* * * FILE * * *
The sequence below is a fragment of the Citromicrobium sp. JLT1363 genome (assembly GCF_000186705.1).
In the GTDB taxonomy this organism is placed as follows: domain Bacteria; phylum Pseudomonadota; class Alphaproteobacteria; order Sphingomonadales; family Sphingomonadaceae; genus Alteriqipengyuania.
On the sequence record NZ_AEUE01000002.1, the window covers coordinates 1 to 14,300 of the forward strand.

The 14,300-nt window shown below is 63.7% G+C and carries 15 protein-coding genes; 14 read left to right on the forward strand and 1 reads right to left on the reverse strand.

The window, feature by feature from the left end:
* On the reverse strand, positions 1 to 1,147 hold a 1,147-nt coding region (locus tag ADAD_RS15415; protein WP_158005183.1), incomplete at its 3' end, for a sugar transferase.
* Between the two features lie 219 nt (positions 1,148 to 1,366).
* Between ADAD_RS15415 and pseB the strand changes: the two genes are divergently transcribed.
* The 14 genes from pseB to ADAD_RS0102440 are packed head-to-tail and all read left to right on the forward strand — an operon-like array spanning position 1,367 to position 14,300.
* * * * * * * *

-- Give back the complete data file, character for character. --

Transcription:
The sequence below is a fragment of the Citromicrobium sp. JLT1363 genome (assembly GCF_000186705.1).
In the GTDB taxonomy this organism is placed as follows: domain Bacteria; phylum Pseudomonadota; class Alphaproteobacteria; order Sphingomonadales; family Sphingomonadaceae; genus Alteriqipengyuania.
On the sequence record NZ_AEUE01000002.1, the window covers coordinates 1 to 14,300 of the forward strand.

The 14,300-nt window shown below is 63.7% G+C and carries 15 protein-coding genes; 14 read left to right on the forward strand and 1 reads right to left on the reverse strand.

The window, feature by feature from the left end:
* On the reverse strand, positions 1 to 1,147 hold a 1,147-nt coding region (locus tag ADAD_RS15415; protein WP_158005183.1), incomplete at its 3' end, for a sugar transferase.
* Between the two features lie 219 nt (positions 1,148 to 1,366).
* Between ADAD_RS15415 and pseB the strand changes: the two genes are divergently transcribed.
* The 14 genes from pseB to ADAD_RS0102440 are packed head-to-tail and all read left to right on the forward strand — an operon-like array spanning position 1,367 to position 14,300.